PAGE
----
The best ways to learn to play guitar in 2019: Guitar learning methods compared

learn to play guitar

There are lots of ways to learn to play guitar – but what’s the best method in 2019? In this article, we’re going to compare self-learning, In-Person Lessons, and a Hybrid method.

We’ll look at the pros and cons of each, along with costs, to help you decide which approach is right for you.

Method 1: No-tech 1990s Approach

Back in the 90s, the internet wasn’t such a big thing. You would walk down to a shop, buy a book and start working through it by yourself.

Playing by ear would also fit this category. If you have a good musical ear and a lot of time on your hands, you could try listening to your favourite records and imitating them. But this can be very difficult, time consuming, and will only get you so far. Ear training is definitely something I recommend every guitar player should do – but not so much in the beginner stage. First, you want to be able to play songs from start to finish, and there are quicker ways to do that.

What you get:

  • Pictures
  • Text
  • Sometimes a CD
  • No accountability from a teacher or mentor

This could work ok, but it isn’t the most inspiring way to learn guitar. You’d be missing out on a lot of what newer technology has to offer, and you wouldn’t have anyone to ask questions or check your playing.

Best choice for: Hipsters & luddites with no internet

Cost: $$


Method 2: Self-Teaching Online

I’m talking about YouTube, Free websites, and apps that claim to be the “best way to learn guitar”. There’s a lot out there. Everyone’s a teacher on the internet (I know, including me). Sometimes it’s just overwhelming, and you could spend hours each week sifting through the good & the bad.

When it’s hard enough just to get your practice in each day, you don’t want to be hacking through a jungle of YouTube lessons, that may or may not help you. Guitar players who come to me after learning on YouTube often feel like their learning is a “Frankenstein” monster – disconnected, stitched together, and nothing seems to make sense.

What you get:

  • A huge amount of choice for free videos online – an overwhelming amount
  • Usually no structure or plan (skills are ‘stitched’ together and gaps in knowledge occur)
  • No real, human feedback on whether you’re doing things right
  • No accountability to a teacher or mentor

Best choice for:

Someone who’s on a tight budget, and has a lot of time & patience to go through lots of content. You would also need lots of self-motivation.

Cost: Free or Cheap


Method 3: Traditional In-Person Lessons

Taking weekly Guitar lessons from an experienced local teacher could be expensive, so it’s not for everyone. On the other hand, you might find someone cheaper, but they might have only just started teaching lessons!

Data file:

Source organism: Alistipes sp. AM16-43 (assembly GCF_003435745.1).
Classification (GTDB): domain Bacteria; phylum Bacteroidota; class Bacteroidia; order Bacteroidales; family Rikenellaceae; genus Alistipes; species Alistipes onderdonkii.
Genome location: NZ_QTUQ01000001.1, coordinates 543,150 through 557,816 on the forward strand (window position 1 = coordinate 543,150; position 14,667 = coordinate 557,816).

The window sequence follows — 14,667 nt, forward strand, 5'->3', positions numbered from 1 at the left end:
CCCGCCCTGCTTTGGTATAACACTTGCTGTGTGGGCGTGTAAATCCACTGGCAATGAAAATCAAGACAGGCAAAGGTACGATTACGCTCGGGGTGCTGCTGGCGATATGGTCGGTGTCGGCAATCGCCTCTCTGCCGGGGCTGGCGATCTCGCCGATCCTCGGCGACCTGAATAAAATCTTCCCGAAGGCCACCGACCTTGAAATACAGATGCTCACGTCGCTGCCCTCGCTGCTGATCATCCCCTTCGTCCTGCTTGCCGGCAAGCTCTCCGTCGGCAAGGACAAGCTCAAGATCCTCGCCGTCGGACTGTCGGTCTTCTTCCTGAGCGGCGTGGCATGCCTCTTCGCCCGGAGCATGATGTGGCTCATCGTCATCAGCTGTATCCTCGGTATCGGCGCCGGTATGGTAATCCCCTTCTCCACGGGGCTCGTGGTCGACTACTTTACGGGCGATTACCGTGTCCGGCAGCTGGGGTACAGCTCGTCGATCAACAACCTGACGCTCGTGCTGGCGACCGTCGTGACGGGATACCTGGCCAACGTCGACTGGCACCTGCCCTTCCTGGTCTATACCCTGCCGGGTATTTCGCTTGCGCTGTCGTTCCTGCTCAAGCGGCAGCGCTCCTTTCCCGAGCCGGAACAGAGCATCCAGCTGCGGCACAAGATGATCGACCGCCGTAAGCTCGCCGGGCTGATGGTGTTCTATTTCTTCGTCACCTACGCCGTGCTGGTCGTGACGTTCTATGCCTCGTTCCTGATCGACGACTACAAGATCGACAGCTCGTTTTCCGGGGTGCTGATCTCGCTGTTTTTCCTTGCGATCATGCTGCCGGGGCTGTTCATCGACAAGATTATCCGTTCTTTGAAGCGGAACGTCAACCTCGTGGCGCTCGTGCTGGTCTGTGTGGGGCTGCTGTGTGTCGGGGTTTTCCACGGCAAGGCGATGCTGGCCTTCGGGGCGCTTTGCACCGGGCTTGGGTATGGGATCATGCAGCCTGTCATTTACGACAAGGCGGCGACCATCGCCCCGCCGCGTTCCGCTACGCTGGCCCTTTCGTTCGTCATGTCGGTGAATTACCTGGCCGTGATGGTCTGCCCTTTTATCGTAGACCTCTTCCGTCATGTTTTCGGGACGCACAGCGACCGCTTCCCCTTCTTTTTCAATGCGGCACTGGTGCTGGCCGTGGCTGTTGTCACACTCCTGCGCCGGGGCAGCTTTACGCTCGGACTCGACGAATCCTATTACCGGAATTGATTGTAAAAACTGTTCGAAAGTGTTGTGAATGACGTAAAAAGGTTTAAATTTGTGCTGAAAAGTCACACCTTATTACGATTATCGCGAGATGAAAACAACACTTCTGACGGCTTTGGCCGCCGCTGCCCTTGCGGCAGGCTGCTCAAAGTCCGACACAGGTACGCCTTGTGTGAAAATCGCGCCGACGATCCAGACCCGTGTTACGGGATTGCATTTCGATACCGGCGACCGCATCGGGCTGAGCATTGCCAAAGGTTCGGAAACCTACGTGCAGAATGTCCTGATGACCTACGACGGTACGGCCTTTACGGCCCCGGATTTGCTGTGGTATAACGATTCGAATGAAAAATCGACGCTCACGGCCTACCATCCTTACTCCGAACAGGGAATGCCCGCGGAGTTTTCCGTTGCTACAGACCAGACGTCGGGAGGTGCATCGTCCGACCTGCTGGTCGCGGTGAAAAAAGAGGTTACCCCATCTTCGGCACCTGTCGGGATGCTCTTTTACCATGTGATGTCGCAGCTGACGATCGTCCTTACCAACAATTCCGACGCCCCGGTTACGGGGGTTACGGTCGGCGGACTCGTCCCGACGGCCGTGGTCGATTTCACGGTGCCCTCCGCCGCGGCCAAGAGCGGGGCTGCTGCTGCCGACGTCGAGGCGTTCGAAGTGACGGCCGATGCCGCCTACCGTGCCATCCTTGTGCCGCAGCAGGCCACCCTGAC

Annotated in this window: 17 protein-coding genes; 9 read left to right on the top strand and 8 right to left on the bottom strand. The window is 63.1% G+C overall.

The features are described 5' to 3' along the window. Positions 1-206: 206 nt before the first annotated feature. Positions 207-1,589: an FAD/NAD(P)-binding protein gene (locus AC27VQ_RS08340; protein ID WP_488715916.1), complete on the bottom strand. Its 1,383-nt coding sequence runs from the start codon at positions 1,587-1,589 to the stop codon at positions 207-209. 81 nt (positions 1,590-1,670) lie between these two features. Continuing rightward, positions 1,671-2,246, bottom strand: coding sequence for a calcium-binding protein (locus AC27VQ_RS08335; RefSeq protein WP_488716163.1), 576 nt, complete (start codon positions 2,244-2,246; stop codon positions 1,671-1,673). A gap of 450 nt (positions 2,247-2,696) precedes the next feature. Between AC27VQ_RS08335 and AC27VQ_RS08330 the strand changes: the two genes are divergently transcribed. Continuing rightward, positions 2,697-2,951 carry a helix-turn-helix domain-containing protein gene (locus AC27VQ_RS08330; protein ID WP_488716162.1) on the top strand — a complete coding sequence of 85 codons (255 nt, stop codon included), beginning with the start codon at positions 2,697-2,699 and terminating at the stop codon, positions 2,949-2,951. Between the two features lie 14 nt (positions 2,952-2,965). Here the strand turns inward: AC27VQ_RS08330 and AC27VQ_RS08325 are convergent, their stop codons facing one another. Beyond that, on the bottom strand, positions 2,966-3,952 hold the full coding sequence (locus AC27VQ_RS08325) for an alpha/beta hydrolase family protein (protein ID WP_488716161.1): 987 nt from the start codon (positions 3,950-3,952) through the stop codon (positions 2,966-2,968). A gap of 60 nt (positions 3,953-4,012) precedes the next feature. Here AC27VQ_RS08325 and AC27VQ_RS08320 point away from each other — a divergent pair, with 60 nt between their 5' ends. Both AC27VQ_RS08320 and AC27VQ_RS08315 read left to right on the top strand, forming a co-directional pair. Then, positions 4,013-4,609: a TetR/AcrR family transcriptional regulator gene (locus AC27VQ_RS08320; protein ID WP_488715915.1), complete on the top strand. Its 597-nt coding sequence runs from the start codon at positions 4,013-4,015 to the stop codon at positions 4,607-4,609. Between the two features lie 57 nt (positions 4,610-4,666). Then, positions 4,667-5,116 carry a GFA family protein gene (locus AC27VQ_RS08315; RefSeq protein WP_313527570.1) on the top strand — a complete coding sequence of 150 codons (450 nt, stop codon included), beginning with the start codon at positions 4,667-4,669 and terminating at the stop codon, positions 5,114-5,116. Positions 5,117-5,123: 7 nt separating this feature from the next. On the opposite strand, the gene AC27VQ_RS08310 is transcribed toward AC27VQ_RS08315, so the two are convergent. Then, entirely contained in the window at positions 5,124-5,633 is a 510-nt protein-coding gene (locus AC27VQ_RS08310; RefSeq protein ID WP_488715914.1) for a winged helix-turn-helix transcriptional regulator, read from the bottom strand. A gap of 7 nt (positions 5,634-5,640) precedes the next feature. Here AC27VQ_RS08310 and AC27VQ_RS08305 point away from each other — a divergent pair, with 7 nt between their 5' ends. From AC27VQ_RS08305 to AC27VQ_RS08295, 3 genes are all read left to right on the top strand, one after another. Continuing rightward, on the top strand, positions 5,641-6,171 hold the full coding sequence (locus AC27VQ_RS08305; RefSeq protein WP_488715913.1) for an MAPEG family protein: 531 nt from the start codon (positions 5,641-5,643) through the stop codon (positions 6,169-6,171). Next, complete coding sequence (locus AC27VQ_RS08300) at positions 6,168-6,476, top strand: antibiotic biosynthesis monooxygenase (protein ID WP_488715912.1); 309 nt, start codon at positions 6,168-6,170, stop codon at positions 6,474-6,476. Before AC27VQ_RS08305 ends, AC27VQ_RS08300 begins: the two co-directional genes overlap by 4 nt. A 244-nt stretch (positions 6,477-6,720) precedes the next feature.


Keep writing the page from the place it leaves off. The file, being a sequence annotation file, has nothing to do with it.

Due to the limited number of people in a town or city, It’s difficult for a local teacher to specialise in one style. So your teacher could be teaching Jazz, Blues, Folk, Rock, Pop, Metal, Country & Classical, at any level… kids, teens, adults, retirees… some will even teach multiple instruments. What’s the problem with this? You might end up getting a jack of all trades, and a master of none.

Would you trust a takeaway that does kebabs, pizza, curries, burgers, fried chicken, and wraps?

You do get the benefit of a “hands-on” approach, and instant answers to your questions. A good teacher should be able to show you how music theory applies to the guitar. Some teachers will offer performance opportunities, as well.

What you get:

  • Personal evaluation from a teacher
  • Sight-reading training
  • Music theory knowledge
  • Structure & step-by-step instructions (with a good teacher)
  • Practice routines to follow (sometimes)
  • Opportunities for public performance (sometimes)

Best choice for:

  • Aspiring professional guitarists
  • Musicians applying for university / music college

Cost: $$$$ (The most expensive option – ongoing lessons can really add up)


Method 4: Learn to play guitar with a hybrid method

Thanks to the internet, you have access to tons of teachers outside of your geographic location. You’re no longer limited to the teachers local to you. This is exciting, as you can choose a teacher who specialises in the style(s) you want to play. A hybrid approach brings technology and a real-life human together.

What you get with a Hybrid Method:

  • Live private lessons over webcam with a teacher
  • Ability to record the lessons for later review
  • Practice routines to follow
  • A clear structure with an end-goal in mind
  • Interactive Flashcards for memorising chords & other stuff you might easily forget (with Chris Morton Guitar)
  • Interactive TAB-player – loop sections, slow the tempo, play along to real songs (with Chris Morton Guitar)

Best choice for:

Students who want the benefits of personal mentorship, and a well-thought out structure, without needing to travel to a teacher.

Cost: $$$ (The middle option – no commitment to long term lessons. Learn in weeks/months, not years.)

Pros:

  • No need to travel to a teacher. Learn to play guitar from home, help reduce emissions, and save time.
  • More choice when finding a teacher
  • Ability to record lessons for later review
  • Teacher can see your hands and correct posture or mistakes
  • Straightforward payment

Cons:

  • You’ll need a webcam on your device (most computers, tablets & phones have one built-in)
  • Your teacher can’t physically adjust your hand position
  • Potential time zone difficulties depending on your location

Want to find out more about my Hybrid Lessons, or interested in a free introductory lesson?

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